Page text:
The graphics are interactive, large, easy to read and instantly readable — even if you don’t read the agent’s copy that accompanies them. (Which is important, since in my tests on mobile devices, the copy was stripped out of the email, and only the graphic remained.)
Davison says that this makes the emails highly relevant when they’re sent to clients. They’re in the moment — meaning that the agent (who ostensibly knows the client best) is sending the right piece of information at the right time, instead of a long email or a piece of trivia that doesn’t match up with what the client needs.
“The whole point of marketing for an agent is to have a conversation with the client about buying or selling a house,” Davison explains. “You want the right message at the right moment.”
He believes Nudge delivers, by helping agents focus on the message and kicking any extraneous trivia to the curb.
“You can’t send out random crap about Star Wars to ‘touch’ someone,” Davison explains. “It’s a disservice to the client and to the agent. Sure, you might get a response the first couple of times, but then it’s just noise. That kind of silliness isn’t relevant, so ultimately, people tune it out.”
Davison is dumbfounded why some agents choose to send trivia to their clients, instead of real information. He says he can only imagine that it’s a lack of understanding about what makes marketing work.
“Good marketing should be kind, make people smile and always be relevant,” he says. “I can’t imagine getting a note about Chewbacca from my lawyer. Why is that okay coming from a real estate agent?”
Broker Program, MLS Partnerships
While Nudge targets individual real estate agents, it’s worth noting that 1000 Watt has designed a broker program designed to be as easy as the app. Brokers can license the app for a flat fee for all of their agents.
1000 Watt recently signed Leading Real Estate Companies of the World, as well as Prudential California Realty, Southern California, A Home Services Company in San Diego, Orange County, Los Angeles and Santa Barbara as well as Residential Properties (Rhode Island) Houlihan Lawrence in Westchester, Dutchess and Putnam Counties and John Greene Realtors, Naperville in the west suburbs of Chicago.
Davison estimates that there are 3,000 active users on the platform.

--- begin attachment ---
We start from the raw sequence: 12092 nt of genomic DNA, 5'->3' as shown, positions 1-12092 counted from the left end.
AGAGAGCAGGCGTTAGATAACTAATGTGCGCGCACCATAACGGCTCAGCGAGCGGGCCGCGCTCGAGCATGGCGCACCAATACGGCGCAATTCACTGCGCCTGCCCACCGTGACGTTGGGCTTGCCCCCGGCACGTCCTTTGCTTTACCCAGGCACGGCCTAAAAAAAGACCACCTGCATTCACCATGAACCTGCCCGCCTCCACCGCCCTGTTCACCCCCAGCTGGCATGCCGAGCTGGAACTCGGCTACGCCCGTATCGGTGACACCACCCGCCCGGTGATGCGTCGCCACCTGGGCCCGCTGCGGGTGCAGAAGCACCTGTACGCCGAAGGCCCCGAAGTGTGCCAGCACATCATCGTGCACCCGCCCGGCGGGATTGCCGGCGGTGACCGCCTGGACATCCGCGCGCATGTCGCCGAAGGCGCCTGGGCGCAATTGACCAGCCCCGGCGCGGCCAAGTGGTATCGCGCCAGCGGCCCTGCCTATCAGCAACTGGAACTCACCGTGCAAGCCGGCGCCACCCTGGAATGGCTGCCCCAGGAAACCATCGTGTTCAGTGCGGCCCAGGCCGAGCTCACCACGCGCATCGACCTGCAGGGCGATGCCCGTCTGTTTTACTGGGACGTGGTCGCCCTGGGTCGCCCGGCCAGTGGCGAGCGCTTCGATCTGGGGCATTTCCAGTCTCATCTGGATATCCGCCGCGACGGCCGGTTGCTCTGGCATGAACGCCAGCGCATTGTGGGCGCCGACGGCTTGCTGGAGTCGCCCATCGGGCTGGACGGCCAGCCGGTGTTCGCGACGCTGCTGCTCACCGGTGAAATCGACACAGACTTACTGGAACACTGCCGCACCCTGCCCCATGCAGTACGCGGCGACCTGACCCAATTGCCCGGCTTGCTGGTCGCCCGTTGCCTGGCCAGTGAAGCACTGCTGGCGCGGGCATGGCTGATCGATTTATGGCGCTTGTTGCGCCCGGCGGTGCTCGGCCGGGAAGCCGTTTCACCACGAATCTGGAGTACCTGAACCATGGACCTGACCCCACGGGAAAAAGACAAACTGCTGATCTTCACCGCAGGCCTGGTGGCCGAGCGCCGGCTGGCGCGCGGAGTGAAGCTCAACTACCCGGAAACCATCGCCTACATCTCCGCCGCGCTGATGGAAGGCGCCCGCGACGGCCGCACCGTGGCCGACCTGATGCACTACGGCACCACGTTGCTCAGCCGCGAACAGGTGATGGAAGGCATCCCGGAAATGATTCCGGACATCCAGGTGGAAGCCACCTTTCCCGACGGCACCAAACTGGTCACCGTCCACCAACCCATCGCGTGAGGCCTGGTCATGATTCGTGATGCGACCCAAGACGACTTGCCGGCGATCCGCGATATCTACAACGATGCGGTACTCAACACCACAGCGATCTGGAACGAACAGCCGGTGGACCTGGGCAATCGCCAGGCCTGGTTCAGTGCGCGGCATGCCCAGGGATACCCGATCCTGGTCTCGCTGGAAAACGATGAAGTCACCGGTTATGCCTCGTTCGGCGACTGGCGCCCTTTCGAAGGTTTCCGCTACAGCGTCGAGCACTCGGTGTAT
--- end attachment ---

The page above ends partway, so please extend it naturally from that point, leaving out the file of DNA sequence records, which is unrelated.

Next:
Nudge is easy to use, with few options and simple controls. Your profile includes the bare minimum for your contact details — your name, company, website and a single phone number. You can also add your designations and license number, and a company logo and your profile photo.
The only connection you’ll need to make is to Instagram, if you want to use your own photos.
When you’re ready to send your Nudge, you can tweet it out or post it to Facebook or LinkedIn. You can add a comment or post it as is.
Getting your email contacts into Nudge is straightforward. You can import your contacts via a CSV file, or add them individually. You can easily create groups to segment your contacts, so that you send Nudges to the right people at the right time.
If you’re inclined, you can even embed your Nudge on your web site using an HTML snippet Nudge automatically generates, or in an iFrame. Both are easy and work well.
It’s also possible to prompt your clients to sign up for Nudges by embedding a form to gather names for the application on your own website.
It’s important to note is that Nudge is not designed to be a full-service email service provider. 1000 Watt describes Nudge as a photo sharing app — although clearly, it’s more than that. However, there are no analytics. Nudge does not manage unsubscribes, so you need to be careful to manually remove recipients who wish to opt-out of your Nudges.
Davison says this is by design.
“We want people focused on communicating with their clients — not on whether this email or that one got a 30 percent open rate,” he says. He doesn’t believe that’s a meaningful measure of whether a Nudge actually moves a client to action.
Rather, Davison says Nudge clients know instantly if their emails are working by the in-person feedback they receive via replies or telephone.
“Good agents know where their clients are,” he explains. “They know if they’re sending relevant, thought-provoking stuff. They know when their clients respond. And Nudge delivers.”